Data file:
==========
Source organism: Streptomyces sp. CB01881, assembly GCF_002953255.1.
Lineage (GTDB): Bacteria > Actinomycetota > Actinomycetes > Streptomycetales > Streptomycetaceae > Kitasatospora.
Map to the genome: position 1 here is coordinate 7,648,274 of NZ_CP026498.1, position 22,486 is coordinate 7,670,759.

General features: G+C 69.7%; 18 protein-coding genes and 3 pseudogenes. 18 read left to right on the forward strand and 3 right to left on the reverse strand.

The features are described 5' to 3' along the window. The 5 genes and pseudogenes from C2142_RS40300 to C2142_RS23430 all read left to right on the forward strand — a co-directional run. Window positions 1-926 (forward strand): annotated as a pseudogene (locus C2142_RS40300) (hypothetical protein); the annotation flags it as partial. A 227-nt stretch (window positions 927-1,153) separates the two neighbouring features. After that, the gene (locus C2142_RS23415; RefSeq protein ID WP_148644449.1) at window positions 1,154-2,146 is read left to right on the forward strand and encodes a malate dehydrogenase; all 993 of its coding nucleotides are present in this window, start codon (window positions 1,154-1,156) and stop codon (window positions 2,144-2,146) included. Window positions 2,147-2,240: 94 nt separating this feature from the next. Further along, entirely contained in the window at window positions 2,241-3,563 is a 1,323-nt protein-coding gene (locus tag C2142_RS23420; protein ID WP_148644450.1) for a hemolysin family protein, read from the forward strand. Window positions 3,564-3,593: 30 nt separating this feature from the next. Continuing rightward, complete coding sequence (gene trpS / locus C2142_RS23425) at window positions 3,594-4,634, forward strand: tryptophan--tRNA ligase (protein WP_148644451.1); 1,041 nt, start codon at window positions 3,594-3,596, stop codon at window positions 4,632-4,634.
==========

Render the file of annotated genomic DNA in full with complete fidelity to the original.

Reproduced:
Source organism: Streptomyces sp. CB01881, assembly GCF_002953255.1.
Lineage (GTDB): Bacteria > Actinomycetota > Actinomycetes > Streptomycetales > Streptomycetaceae > Kitasatospora.
Map to the genome: position 1 here is coordinate 7,648,274 of NZ_CP026498.1, position 22,486 is coordinate 7,670,759.

General features: G+C 69.7%; 18 protein-coding genes and 3 pseudogenes. 18 read left to right on the forward strand and 3 right to left on the reverse strand.

The features are described 5' to 3' along the window. The 5 genes and pseudogenes from C2142_RS40300 to C2142_RS23430 all read left to right on the forward strand — a co-directional run. Window positions 1-926 (forward strand): annotated as a pseudogene (locus C2142_RS40300) (hypothetical protein); the annotation flags it as partial. A 227-nt stretch (window positions 927-1,153) separates the two neighbouring features. After that, the gene (locus C2142_RS23415; RefSeq protein ID WP_148644449.1) at window positions 1,154-2,146 is read left to right on the forward strand and encodes a malate dehydrogenase; all 993 of its coding nucleotides are present in this window, start codon (window positions 1,154-1,156) and stop codon (window positions 2,144-2,146) included. Window positions 2,147-2,240: 94 nt separating this feature from the next. Further along, entirely contained in the window at window positions 2,241-3,563 is a 1,323-nt protein-coding gene (locus tag C2142_RS23420; protein ID WP_148644450.1) for a hemolysin family protein, read from the forward strand. Window positions 3,564-3,593: 30 nt separating this feature from the next. Continuing rightward, complete coding sequence (gene trpS / locus C2142_RS23425) at window positions 3,594-4,634, forward strand: tryptophan--tRNA ligase (protein WP_148644451.1); 1,041 nt, start codon at window positions 3,594-3,596, stop codon at window positions 4,632-4,634.